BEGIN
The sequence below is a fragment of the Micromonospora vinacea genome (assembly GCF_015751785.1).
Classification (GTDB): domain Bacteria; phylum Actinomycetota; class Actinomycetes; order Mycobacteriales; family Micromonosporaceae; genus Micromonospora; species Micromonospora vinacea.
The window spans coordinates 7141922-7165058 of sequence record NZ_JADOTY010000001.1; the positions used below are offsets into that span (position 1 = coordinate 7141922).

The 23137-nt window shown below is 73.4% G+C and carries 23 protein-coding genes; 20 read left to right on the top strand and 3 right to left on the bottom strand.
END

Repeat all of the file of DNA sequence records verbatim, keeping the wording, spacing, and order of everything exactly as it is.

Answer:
The sequence below is a fragment of the Micromonospora vinacea genome (assembly GCF_015751785.1).
Classification (GTDB): domain Bacteria; phylum Actinomycetota; class Actinomycetes; order Mycobacteriales; family Micromonosporaceae; genus Micromonospora; species Micromonospora vinacea.
The window spans coordinates 7141922-7165058 of sequence record NZ_JADOTY010000001.1; the positions used below are offsets into that span (position 1 = coordinate 7141922).

The 23137-nt window shown below is 73.4% G+C and carries 23 protein-coding genes; 20 read left to right on the top strand and 3 right to left on the bottom strand.